Newmarket councillors tonight (Monday 25 November) unanimously backed residents against a predatory move by Marianneville Developments to build 730 dwellings in the heart of the Glenway neighbourhood.

Ward 7 councillor, Chris Emanuel, tells hundreds of supporters in a packed Newmarket Theatre that the issue is all about excessive development. "It shouldn't be about navigating the technical issues and saving money at the Ontario Municipal Board."

He says to loud cheers that if the Town doesn't fight the developers "we are sending a signal the Town's Official Plan is not worth the paper it is written on."

"It is not a Glenway issue it is a Town of Newmarket issue."

The developers and their sidekick, Brad Rogers of Groundswell, and their calculating lawyer, Ira Kagan, sit silently brooding throughout the meeting while residents and others queue up at the microphone to denounce them and their "divide and conquer" tactics.

Glenway's lead spokesperson, Dave Sovran, speaks of the frustration he feels that the Town's Planning Department had not felt able to accept the argument articulated by the GPA on the so-called principle of development. Should there be any development at all? A long line of speakers follow him to the microphone, savaging the tactics of the developers. The atmosphere is tense.

Ruth Victor, the outside consultant brought in by the Town to handle the Glenway file speaks to her report. Though she speaks confidently, she is clearly nervous. Soon she descends into planning babble. I hear the (clued up and intelligent) people directly in front of me ask each other what she is talking about. Like them, I have no idea.

Now Regional Councillor John Taylor is about to give his view. He seems to be reading from a pre-prepared script. He tells us Marianneville gave no ground. "Not once did the developers reduce the unit count by one." He empathises with those who would lose their back yards to housing. If it were happening to him, he tells us he would be outraged. He is backing Glenway.

The Mayor upholds the integrity of the Official Plan. He won't be supporting Marianneville either.

Now it is the turn of a confused Joe Sponga. He is all over the place. He tells us that when he arrived this evening he still hadn't made up his mind what he was going to do. Oh dear!

He says he is a very pragmatic sort of person. He recognises the passion that the Glenway people have shown. And he is concerned about the OMB and what is going to happen there if we throw the Town's beleaguered Planning consultant, Ruth Victor, overboard.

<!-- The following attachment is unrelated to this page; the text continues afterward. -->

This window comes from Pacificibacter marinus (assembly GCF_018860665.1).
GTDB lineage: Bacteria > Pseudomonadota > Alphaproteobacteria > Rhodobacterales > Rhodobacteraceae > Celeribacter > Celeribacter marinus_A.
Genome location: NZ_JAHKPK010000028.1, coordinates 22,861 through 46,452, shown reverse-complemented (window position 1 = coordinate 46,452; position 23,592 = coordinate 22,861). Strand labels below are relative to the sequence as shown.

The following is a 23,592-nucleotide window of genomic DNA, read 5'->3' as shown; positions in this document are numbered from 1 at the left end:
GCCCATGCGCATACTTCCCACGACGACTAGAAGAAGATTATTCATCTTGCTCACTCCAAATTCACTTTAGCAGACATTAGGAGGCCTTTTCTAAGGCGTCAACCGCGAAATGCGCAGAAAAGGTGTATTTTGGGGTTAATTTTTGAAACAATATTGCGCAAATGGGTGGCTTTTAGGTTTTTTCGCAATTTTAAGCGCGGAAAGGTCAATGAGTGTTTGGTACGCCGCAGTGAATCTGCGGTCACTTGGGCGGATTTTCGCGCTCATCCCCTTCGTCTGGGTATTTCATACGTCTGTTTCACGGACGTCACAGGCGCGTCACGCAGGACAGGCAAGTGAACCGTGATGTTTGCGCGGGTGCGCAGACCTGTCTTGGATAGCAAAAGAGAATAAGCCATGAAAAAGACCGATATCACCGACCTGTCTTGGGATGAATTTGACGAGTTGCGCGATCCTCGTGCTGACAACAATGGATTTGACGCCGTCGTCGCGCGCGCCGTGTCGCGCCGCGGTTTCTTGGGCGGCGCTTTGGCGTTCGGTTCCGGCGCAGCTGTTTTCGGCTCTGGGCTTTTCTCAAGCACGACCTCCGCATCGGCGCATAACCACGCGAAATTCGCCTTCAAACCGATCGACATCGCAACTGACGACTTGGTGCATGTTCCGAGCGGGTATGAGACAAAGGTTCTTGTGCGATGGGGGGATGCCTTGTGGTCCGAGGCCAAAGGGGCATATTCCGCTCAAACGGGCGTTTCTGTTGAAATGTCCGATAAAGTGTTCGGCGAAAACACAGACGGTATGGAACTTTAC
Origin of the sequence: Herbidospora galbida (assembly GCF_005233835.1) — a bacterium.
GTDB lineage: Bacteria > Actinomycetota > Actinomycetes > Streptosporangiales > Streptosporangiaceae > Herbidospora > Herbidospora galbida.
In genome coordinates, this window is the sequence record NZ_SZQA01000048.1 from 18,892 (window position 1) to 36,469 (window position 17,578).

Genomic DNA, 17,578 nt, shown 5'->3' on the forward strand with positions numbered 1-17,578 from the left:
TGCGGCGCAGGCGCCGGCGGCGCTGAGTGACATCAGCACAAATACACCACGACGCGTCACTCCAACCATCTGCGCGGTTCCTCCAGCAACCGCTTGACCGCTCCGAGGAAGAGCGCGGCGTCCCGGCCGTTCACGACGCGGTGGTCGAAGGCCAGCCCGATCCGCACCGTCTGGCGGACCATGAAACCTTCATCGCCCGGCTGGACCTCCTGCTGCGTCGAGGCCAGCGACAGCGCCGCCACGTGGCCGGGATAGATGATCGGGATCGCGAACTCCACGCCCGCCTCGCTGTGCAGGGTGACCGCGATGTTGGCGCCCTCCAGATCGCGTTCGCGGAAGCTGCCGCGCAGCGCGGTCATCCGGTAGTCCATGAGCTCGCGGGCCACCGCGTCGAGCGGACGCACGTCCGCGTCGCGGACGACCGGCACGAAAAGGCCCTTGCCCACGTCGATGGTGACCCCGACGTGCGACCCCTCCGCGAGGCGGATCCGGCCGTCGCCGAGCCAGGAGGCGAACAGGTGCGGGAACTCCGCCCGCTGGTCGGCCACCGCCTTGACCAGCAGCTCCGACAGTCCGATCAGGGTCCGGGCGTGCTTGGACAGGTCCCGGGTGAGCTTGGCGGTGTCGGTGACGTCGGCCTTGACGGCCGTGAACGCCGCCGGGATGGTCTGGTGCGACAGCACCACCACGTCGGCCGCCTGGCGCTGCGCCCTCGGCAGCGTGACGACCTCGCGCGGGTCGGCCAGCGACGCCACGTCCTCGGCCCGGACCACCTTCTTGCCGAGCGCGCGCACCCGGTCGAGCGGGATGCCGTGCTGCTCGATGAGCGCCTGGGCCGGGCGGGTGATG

Jane Twinney makes one of her better speeches though it too is scripted. What is the point of having councillors? What is the point of having an official plan if developers call the shots? A good point. I am warming to her.

Tom Vegh will support the Glenway residents. He tells us the proposed development would fundamentally alter the nature of the Glenway community.

Now it is the turn of an animated Maddie Di Muccio who, like Sponga, is here, there and everywhere. She is by temprament the developers' friend but she senses the atmosphere and how highly charged it is.

She reminds us she was the only councillor who voted against the appointment of Ruth Victor as Glenway Consultant. She wanted a "task force" from the Glenway community to oversee the developer's proposals. Her message is: the Town screwed up in its choice of consultant but she is not to blame. She now asks a series of process questions about what happens next if the Town tells Marianneville to get lost.

She asks how much the OMB hearing will cost. Rick Nethery, the planning chief, blinking incessantly, says up to $800,000 for an 8 week hearing.

She tells us she is practical and thinks the Town will lose. But, despite this, she votes to back the Glenway residents. She gets a round of applause.

Dave Kerwin backs the residents. He says he has swamp land behind his house and he has to fight off mosquitos, not developers. This gets a laugh.

Tom Hempen closes by telling us he finds it all very difficult. He says elliptically, that when he supports Glenway "it is a cost to my ward".

Why can't people think about the Town as a whole and not just their little corner of it? I live in Tom's ward and I don't have a problem supporting the Glenway people.

There is a palpable feeling that the whole system is rotten.

And that the planners are running the show, marginalising our elected officials.

This may be about to change. I hope so.

But, all in all, a good night's work.